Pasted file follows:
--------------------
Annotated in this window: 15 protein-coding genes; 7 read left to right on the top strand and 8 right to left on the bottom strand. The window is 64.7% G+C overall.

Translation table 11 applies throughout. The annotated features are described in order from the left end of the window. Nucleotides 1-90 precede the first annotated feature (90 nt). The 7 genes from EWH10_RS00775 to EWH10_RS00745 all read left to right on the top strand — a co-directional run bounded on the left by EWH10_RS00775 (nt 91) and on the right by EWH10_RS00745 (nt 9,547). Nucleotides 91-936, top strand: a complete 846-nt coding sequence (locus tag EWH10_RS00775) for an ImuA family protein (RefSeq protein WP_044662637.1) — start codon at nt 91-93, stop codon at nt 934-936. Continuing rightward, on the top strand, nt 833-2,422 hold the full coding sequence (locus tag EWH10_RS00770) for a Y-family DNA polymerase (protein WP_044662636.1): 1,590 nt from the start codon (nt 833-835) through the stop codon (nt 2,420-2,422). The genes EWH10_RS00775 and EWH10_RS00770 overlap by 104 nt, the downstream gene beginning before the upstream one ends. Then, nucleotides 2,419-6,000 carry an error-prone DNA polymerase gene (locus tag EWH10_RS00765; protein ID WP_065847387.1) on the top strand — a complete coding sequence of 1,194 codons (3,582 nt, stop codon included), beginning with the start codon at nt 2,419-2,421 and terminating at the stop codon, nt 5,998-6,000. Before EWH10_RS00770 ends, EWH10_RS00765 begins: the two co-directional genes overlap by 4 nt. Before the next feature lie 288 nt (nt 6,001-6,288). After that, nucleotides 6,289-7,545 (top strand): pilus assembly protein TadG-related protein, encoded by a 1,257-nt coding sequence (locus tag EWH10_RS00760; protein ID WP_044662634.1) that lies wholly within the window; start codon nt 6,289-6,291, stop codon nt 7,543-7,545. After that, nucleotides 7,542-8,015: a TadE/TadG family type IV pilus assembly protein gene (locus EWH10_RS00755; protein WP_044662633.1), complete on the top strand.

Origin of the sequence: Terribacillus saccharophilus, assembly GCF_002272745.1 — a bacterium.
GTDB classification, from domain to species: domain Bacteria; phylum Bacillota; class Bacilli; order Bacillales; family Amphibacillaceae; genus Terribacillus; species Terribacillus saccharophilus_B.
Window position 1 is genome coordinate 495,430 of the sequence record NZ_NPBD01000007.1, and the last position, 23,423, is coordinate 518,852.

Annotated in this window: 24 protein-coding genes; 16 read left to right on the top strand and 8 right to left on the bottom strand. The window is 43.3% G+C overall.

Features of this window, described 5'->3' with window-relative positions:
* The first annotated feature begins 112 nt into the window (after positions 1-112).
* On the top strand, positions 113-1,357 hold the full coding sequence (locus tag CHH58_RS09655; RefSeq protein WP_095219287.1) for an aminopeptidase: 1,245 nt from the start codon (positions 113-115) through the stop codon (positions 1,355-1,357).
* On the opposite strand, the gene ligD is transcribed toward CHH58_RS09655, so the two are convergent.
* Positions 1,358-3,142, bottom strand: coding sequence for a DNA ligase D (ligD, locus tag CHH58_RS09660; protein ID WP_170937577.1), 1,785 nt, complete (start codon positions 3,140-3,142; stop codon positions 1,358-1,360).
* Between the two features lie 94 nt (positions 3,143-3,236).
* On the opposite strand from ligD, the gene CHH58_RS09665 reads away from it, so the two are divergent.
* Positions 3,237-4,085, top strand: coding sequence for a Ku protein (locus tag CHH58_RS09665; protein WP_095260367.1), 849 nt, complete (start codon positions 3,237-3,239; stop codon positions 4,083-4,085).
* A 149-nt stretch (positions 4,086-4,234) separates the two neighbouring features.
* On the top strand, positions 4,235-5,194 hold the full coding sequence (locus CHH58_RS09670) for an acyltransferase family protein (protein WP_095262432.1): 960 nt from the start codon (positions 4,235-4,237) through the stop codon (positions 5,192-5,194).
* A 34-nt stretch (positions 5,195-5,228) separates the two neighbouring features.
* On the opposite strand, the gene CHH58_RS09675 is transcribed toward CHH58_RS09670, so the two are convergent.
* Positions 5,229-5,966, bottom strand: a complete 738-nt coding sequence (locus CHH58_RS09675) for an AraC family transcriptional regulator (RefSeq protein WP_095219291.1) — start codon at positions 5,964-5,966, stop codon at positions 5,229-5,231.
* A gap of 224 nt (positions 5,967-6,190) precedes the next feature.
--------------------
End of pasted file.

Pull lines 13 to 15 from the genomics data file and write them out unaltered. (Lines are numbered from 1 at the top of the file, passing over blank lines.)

* On the opposite strand from ligD, the gene CHH58_RS09665 reads away from it, so the two are divergent.
* Positions 3,237-4,085, top strand: coding sequence for a Ku protein (locus tag CHH58_RS09665; protein WP_095260367.1), 849 nt, complete (start codon positions 3,237-3,239; stop codon positions 4,083-4,085).
* A 149-nt stretch (positions 4,086-4,234) separates the two neighbouring features.